The School concentrated on six areas in the undergraduate program: theory and systems, history of communication, communication processes, communication media, political economy, and communication policy. In 1980, the School played an active role in founding the Canadian Communication Association (CCA). In 1981 a proposal was submitted to the Universities Council of British Columbia to establish a Ph.D. program in Communication. Approval for this program was obtained in 1983, making it the only Communication Department in Canada (west of Ontario) to offer a full set of academic degree programs (Ph.D., M.A., and B.A.) in the communication field. In 1984 the School consolidated its teaching and research areas, focusing on three areas of specialized concentration: communication media, technology and policy.

In 1985 after the dissolution of the Faculty of Interdisciplinary Studies, the School moved into the Faculty of Applied Sciences, in recognition of the fact that communication is a discipline of practical application. In 1994, the School adopted its current name, the School of Communication.

The School continues to be leader in local and international communication research and is involved in a number of projects including the Canadian Centre for Studies in Publishing (founded in 1987), Centre for Policy Research on Science and Technology (established in 1988), The Digest (an on-line journal published by the Centre for Policy Research on Science and Technology), Emergency Preparedness Information Exchange (operated by the Telematics Research lab), and NewsWatch Canada. The School also has a number of lab facilities that supporting research and communication development. These include the Assessment of Technology in Context Design Lab (ATIC-DL) created in 1997, the Emergency Preparedness Information eXchange Lab, the Media Analysis Lab and the Sonic Research Studio (home of the World Soundscape Project established at Simon Fraser University during the late 1960s and early 1970s).

Corporate body · 1965 -

The Department of Biological Sciences was established in 1965 as a department in the Faculty of Science. From its inception, the department offered a broad curriculum leading to B.Sc., M.Sc., and Ph.D. degrees. The overall mission of the Department was to provide instruction in Biology and, by research, to increase the knowledge base in Biological Sciences. This mission encapsulated four broad areas of responsibility: to provide broad-based undergraduate instruction in modern biology; to provide graduate training leading to Master of Pest Management (M.P.M.), M.Sc. and Ph.D. degrees; to provide a work environment and facilities for faculty, researchers, and graduate students; and to provide for expansion and development of research and graduate training and to foster the development of intra- and interdepartmental Centres and Institutes designed to promote collaborative research and training. With the opening of the Pestology Centre in 1967, it began its specialization in pest management and the role of nurturing an international centre for excellence in research and teaching in the field.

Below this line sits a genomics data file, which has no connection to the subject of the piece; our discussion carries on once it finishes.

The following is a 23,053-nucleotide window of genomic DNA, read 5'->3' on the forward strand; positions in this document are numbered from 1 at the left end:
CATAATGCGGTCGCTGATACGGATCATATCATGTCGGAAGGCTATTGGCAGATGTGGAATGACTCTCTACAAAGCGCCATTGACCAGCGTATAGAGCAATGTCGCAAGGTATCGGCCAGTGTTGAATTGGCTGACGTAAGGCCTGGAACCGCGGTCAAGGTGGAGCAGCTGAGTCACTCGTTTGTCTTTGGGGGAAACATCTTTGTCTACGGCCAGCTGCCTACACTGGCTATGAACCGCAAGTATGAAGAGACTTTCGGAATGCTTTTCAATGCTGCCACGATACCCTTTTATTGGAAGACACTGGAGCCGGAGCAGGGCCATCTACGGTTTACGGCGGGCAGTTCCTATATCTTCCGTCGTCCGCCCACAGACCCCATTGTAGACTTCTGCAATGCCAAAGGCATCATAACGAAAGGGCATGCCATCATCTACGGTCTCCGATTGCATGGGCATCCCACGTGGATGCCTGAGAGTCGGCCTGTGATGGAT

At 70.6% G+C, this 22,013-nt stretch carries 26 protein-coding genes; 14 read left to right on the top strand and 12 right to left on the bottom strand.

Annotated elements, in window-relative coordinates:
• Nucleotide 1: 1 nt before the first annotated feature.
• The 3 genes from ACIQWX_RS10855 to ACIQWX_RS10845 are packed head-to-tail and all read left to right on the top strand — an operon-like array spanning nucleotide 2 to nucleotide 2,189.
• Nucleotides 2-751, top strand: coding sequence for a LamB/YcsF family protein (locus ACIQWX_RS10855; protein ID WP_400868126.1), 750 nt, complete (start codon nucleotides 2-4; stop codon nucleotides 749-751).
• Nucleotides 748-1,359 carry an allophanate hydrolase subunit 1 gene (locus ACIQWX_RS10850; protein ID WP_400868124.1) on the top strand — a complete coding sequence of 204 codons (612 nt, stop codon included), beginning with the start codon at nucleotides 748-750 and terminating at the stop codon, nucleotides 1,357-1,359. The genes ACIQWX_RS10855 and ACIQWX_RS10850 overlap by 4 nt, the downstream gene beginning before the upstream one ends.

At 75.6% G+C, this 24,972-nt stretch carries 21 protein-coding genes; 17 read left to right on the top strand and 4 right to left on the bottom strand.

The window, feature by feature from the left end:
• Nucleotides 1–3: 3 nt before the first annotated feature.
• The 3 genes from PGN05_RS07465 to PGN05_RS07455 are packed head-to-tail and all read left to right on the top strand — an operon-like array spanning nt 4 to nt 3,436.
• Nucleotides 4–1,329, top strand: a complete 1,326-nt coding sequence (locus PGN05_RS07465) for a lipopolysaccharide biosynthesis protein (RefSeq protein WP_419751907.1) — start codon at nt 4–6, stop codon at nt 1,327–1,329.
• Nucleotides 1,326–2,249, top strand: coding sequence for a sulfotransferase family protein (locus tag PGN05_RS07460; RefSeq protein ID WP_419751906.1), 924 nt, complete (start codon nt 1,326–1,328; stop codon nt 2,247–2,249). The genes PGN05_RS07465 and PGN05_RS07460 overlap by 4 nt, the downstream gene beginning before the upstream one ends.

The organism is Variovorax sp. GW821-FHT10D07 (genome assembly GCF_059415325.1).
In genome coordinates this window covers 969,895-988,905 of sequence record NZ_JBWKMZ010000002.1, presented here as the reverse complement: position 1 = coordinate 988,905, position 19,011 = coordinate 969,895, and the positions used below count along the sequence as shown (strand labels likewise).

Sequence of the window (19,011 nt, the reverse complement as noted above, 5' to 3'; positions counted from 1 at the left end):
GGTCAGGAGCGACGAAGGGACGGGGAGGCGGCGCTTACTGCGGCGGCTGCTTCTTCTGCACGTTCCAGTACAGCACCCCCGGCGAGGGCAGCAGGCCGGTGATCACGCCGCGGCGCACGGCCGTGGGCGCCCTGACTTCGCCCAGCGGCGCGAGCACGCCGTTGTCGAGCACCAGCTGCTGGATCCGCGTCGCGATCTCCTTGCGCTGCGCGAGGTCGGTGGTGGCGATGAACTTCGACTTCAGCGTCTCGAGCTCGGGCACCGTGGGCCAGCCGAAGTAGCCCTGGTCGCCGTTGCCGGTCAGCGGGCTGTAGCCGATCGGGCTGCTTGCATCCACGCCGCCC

The Department was administered by the Chair and two standing committees: Departmental Undergraduate Curriculum Committee (DUCC) and the Departmental Graduate Studies Committee (DGSC). The Chair was responsible for the overall administration of the Department, including the operational budget, faculty tenure and salary recommendations, teaching assignments and representation of the Department. The DUCC was responsible for the development, implementation and monitoring of the undergraduate program. The DGSC was responsible for graduate admission recommendations, monitoring the progress of graduate students, and developing criteria and methodology for student evaluation for purposes of scholarships. By 1990, two further committees had been added: the Departmental Tenure Committee and the Committee on Space. The Departmental Assistant and Lab Coordinator were responsible for much of day-to-day administration of the Department. The Departmental Assistant reported to the Chair, who in turn reported to the Dean of Science. The Pestology Centre, renamed the Centre for Pest Management in the 1980s, was headed by a Director, who was responsible for the planning and development of programs within the Centre and the promotion of external relations. The Director was also actively involved in a number of international organizations for biological control and entomological research. The Director reported to the Department Chair.

The Department was involved in or associated with university interdisciplinary research institutes which conducted both research and instruction. These included the Centre for Pest Management and the Institute of Molecular Biology and Biochemistry (IMBB). The IMBB was established in 1987 as an interdisciplinary graduate research institute, and its members held appointments in Biological Sciences and/or Chemistry. The Department was also affiliated with several bodies responsible for research. These research groups included the Behavioural Ecology Research Group (BERG), the Chemical Ecology Research Group (CERG), the Institute of Aquaculture Research (IAR), the Institute of Quaternary Research (IQR), the R.H. Wright Institute for Sensory Science (WISS), and the Western Canadian Universities Marine Biological Society (WCUMBS).